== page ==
Just a few weeks ago Google unveiled its latest crop of tech and AI products, from the revamped Pixel 2 smartphone to the Google Home Mini, and Pixel Buds. But it wasn’t just the shiny new hardware that caught consumers’ attention and imagination, there was a whole host of new functionality that made the launch really quite ground-breaking. Amongst them, the ability to now have over 40 languages translated in real time. Thanks to the artificial intelligence (AI) behind this technology, it seems Google is figuratively and literally breaking down the many barriers that separate us.
But for every useful application of AI, there appears to be a less-than-helpful use for it that doesn’t unlock its the full potential.
Moving beyond the hype
AI has long been prime Hollywood fodder. It was the stuff of sci-fi imagination and not really something we could imagine carrying in our very pockets. Indeed, many consumers may not even realize that, to some degree, Cortana, Siri and Alexa are artificially intelligent.
Much of what is possible with AI today has stemmed from the sheer volume of data we now produce. From the moment we wake to when we go to bed, we produce reams of data on our movements, our social lives, our work day and everything in-between. It’s this data that is used to develop much of the AI that is in use today.
AI has become something of a buzzword in some circles. Thanks to its novelty, many companies have begun using it as more of a sales and marketing tactic than one of any use.
Bring in the chatbots
Who can forget the chatbot boom of a few months ago? At one point, every business seemed to have, or to be developing, a chatbot. But soon consumers discovered they were clunky and largely useless to many different tasks. They became the AI equivalent of that annoying tinny voice you sometimes get when you ring a call center.
Chatbots are a good example of when businesses grab hold of a new idea and just run with it, with little to no thought of whether it would do their business any good. Simply by virtue of its novelty, some businesses assume that it will work for them.
Is AI actually useful?
You could say that the same is happening with other forms of AI. In the same show that Google unveiled its new translation abilities it also unveiled a new blurring feature on the Pixel smartphone. Designed to give you Instagram-worthy photos, the feature uses machine learning (a form of AI) to identify features in the background that should be blurred. Likewise, we’re perhaps used to our phones now identifying different people in our photos, but Google has taken this one step further with the ability to now identify many different animals and objects too.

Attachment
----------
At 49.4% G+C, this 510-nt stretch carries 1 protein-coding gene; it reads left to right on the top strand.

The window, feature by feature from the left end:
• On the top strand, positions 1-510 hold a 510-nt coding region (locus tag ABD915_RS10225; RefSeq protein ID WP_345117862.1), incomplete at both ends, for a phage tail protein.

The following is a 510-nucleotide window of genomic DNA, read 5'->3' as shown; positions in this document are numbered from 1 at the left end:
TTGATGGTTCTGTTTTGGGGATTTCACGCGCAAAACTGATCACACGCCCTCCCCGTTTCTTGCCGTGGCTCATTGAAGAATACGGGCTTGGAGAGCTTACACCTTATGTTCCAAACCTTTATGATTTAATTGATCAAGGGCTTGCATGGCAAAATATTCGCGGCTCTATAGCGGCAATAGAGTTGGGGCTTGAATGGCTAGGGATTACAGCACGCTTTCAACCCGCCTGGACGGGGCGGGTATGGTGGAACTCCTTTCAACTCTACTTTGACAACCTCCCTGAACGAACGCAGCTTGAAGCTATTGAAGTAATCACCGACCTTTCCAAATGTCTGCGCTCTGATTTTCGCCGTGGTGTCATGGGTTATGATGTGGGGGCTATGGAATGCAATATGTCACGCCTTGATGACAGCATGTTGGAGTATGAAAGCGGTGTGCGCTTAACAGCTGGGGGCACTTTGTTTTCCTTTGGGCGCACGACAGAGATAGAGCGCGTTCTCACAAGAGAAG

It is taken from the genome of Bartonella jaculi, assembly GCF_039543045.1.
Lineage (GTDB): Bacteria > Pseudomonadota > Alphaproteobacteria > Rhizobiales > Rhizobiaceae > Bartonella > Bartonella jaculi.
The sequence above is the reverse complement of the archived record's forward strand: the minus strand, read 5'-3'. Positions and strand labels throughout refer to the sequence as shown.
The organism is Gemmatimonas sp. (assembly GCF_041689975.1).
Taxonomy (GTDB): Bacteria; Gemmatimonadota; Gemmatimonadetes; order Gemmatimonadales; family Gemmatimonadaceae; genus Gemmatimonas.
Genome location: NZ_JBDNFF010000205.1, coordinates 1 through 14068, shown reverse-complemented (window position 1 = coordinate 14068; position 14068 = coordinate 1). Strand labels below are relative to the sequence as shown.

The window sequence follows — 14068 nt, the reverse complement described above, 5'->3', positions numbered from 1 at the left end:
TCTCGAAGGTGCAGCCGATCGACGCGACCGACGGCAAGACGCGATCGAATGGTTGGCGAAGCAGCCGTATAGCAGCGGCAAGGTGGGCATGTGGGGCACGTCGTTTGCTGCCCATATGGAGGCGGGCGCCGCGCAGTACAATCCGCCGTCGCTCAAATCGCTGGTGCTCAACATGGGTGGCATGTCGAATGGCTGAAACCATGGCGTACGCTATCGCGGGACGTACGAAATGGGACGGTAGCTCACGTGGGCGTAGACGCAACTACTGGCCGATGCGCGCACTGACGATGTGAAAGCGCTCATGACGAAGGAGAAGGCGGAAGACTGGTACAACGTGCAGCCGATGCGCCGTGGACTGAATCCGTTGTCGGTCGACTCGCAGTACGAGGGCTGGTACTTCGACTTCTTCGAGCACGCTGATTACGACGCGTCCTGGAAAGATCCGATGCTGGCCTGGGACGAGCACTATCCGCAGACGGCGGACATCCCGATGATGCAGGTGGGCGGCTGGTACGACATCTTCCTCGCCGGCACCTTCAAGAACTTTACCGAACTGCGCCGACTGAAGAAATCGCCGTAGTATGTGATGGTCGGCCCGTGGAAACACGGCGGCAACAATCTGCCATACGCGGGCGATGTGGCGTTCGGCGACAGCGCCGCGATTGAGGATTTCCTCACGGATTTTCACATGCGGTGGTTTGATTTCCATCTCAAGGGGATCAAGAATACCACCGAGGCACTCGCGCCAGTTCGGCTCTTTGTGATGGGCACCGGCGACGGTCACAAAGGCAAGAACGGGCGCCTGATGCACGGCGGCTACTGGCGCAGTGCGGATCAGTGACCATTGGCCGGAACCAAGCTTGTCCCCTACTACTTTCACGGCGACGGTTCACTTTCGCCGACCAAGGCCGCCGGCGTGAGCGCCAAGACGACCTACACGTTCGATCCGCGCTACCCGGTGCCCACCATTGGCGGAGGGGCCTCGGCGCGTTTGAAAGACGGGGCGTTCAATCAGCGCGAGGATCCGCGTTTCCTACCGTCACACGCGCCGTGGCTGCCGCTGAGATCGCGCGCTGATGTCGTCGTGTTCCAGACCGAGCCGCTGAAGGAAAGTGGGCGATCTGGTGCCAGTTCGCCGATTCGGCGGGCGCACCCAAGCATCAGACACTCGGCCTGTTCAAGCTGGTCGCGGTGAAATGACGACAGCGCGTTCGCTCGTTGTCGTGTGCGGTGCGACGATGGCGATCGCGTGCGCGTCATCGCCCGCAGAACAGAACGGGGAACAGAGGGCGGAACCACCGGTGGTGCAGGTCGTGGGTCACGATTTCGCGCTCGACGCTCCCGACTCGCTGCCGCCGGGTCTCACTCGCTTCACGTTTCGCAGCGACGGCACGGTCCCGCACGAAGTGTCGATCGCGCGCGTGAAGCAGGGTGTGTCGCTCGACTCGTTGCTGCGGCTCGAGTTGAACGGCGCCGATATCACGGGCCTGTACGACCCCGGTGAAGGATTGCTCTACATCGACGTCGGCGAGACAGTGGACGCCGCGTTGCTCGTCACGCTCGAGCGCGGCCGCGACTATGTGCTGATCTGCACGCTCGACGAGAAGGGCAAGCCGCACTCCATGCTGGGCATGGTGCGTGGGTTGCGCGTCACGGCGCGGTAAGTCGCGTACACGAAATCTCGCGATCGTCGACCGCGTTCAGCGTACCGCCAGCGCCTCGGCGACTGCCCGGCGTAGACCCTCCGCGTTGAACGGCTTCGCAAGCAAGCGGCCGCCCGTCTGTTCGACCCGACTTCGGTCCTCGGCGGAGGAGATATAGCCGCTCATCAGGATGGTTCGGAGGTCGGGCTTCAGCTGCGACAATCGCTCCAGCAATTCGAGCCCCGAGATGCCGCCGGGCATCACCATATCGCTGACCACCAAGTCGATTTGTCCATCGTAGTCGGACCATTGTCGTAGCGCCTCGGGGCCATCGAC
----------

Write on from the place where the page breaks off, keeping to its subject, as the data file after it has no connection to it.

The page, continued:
But is this really useful? Apart from a small sub-section of society who live their lives on Instagram, these new AI-powered features aren’t really going to be used or appreciated. Therein lies the problem with modern AI.
Companies are discovering more things that AI can do, in fact, it can do pretty much anything with enough development and data. However, we’re too focused on finding new ways to use AI and not actually stopping to ask ourselves if it’s actually useful.
Part of the problem lies in the fact that many businesses and consumers don’t really understand AI fully. They don’t know how we’ve got to the stage that we’re at (largely thanks to big data) and the limitations of current technology. At the same time, we’ve been caught up in living in this new sci-fi-like world that we’d previously only ever dreamed of.
Getting intelligent about AI
If we’re really going to find useful applications for AI, more people are going to have to be educated on what it can actually do. They say that many heads make light work, so imagine if everyone understood how AI actually works – imagine how many useful innovations we could invent through it?!
At the same time, we need to be able to say when a new AI product isn’t worth pursuing. Sure, it’s nice to have professional style photography on our smartphones. But when you consider that some AI is working on quantum computing and identifying cancer more accurately, the ability to take the perfect selfie seems a little… selfish?
Of course, some could argue that the current crop of virtual AI assistants and machine learning in our phones is simply a way for companies to get us used to AI being part of our everyday lives. That said, there appears to be something of an arms war between the tech companies to come up with new applications for AI in their products. Which can lead to ever more useless and gimmicky ways to use it. There is a risk that if we push AI into consumers’ face too much, they may very well turn off of it – much like what’s happened with chatbots.
If used correctly, AI has huge potential to change the way we all live our lives. However, it shouldn’t be limited to just a few different functions. An AI works best when exposed to many different sources of data, and it really reaches its potential when allowed to learn to do different things. That may not be possible with our current technology, but AI is developing quickly and soon we will see it crop up in a whole host of new products and services. However, in order for us to turn to AI and not turn off of it, businesses will need to ensure that it actually adds value to the product or service and isn’t simply bolted on as a way to increase sales.